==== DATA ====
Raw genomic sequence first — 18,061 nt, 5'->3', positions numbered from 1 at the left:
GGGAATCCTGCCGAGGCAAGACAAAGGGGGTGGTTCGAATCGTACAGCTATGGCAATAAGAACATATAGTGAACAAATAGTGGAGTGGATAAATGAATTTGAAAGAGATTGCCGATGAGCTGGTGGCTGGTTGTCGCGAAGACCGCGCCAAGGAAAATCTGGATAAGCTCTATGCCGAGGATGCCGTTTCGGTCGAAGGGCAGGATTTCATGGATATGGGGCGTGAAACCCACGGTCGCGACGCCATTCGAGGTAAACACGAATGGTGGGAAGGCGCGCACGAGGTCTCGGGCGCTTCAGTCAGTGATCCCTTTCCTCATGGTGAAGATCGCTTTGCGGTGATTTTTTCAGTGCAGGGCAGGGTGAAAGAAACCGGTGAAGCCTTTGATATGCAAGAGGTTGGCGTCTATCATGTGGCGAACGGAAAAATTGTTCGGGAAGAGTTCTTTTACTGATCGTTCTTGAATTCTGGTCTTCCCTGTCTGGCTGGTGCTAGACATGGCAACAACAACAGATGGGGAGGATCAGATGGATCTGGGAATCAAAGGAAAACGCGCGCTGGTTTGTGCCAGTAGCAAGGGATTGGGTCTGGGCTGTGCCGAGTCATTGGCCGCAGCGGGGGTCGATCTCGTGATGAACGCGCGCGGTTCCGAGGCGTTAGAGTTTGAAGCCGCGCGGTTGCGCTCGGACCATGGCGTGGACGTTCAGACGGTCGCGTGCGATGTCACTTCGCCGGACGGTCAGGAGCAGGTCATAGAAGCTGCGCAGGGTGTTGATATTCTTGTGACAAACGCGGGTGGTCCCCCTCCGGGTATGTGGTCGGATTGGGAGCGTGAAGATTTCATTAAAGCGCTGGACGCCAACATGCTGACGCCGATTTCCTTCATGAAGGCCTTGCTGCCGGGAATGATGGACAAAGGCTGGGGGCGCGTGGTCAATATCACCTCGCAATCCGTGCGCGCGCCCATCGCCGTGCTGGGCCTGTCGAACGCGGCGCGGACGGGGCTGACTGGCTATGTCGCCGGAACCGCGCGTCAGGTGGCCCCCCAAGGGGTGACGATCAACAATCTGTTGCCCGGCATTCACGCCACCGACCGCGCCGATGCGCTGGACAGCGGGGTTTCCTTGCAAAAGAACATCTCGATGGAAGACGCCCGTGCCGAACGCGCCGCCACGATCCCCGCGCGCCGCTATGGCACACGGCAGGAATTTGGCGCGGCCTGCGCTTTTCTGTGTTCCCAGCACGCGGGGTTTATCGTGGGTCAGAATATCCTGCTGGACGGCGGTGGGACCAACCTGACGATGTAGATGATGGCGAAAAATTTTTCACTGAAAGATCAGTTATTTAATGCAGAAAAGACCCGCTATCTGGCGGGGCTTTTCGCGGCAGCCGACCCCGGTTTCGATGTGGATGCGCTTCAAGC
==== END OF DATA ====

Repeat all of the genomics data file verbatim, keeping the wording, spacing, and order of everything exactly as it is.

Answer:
Raw genomic sequence first — 18,061 nt, 5'->3', positions numbered from 1 at the left:
GGGAATCCTGCCGAGGCAAGACAAAGGGGGTGGTTCGAATCGTACAGCTATGGCAATAAGAACATATAGTGAACAAATAGTGGAGTGGATAAATGAATTTGAAAGAGATTGCCGATGAGCTGGTGGCTGGTTGTCGCGAAGACCGCGCCAAGGAAAATCTGGATAAGCTCTATGCCGAGGATGCCGTTTCGGTCGAAGGGCAGGATTTCATGGATATGGGGCGTGAAACCCACGGTCGCGACGCCATTCGAGGTAAACACGAATGGTGGGAAGGCGCGCACGAGGTCTCGGGCGCTTCAGTCAGTGATCCCTTTCCTCATGGTGAAGATCGCTTTGCGGTGATTTTTTCAGTGCAGGGCAGGGTGAAAGAAACCGGTGAAGCCTTTGATATGCAAGAGGTTGGCGTCTATCATGTGGCGAACGGAAAAATTGTTCGGGAAGAGTTCTTTTACTGATCGTTCTTGAATTCTGGTCTTCCCTGTCTGGCTGGTGCTAGACATGGCAACAACAACAGATGGGGAGGATCAGATGGATCTGGGAATCAAAGGAAAACGCGCGCTGGTTTGTGCCAGTAGCAAGGGATTGGGTCTGGGCTGTGCCGAGTCATTGGCCGCAGCGGGGGTCGATCTCGTGATGAACGCGCGCGGTTCCGAGGCGTTAGAGTTTGAAGCCGCGCGGTTGCGCTCGGACCATGGCGTGGACGTTCAGACGGTCGCGTGCGATGTCACTTCGCCGGACGGTCAGGAGCAGGTCATAGAAGCTGCGCAGGGTGTTGATATTCTTGTGACAAACGCGGGTGGTCCCCCTCCGGGTATGTGGTCGGATTGGGAGCGTGAAGATTTCATTAAAGCGCTGGACGCCAACATGCTGACGCCGATTTCCTTCATGAAGGCCTTGCTGCCGGGAATGATGGACAAAGGCTGGGGGCGCGTGGTCAATATCACCTCGCAATCCGTGCGCGCGCCCATCGCCGTGCTGGGCCTGTCGAACGCGGCGCGGACGGGGCTGACTGGCTATGTCGCCGGAACCGCGCGTCAGGTGGCCCCCCAAGGGGTGACGATCAACAATCTGTTGCCCGGCATTCACGCCACCGACCGCGCCGATGCGCTGGACAGCGGGGTTTCCTTGCAAAAGAACATCTCGATGGAAGACGCCCGTGCCGAACGCGCCGCCACGATCCCCGCGCGCCGCTATGGCACACGGCAGGAATTTGGCGCGGCCTGCGCTTTTCTGTGTTCCCAGCACGCGGGGTTTATCGTGGGTCAGAATATCCTGCTGGACGGCGGTGGGACCAACCTGACGATGTAGATGATGGCGAAAAATTTTTCACTGAAAGATCAGTTATTTAATGCAGAAAAGACCCGCTATCTGGCGGGGCTTTTCGCGGCAGCCGACCCCGGTTTCGATGTGGATGCGCTTCAAGC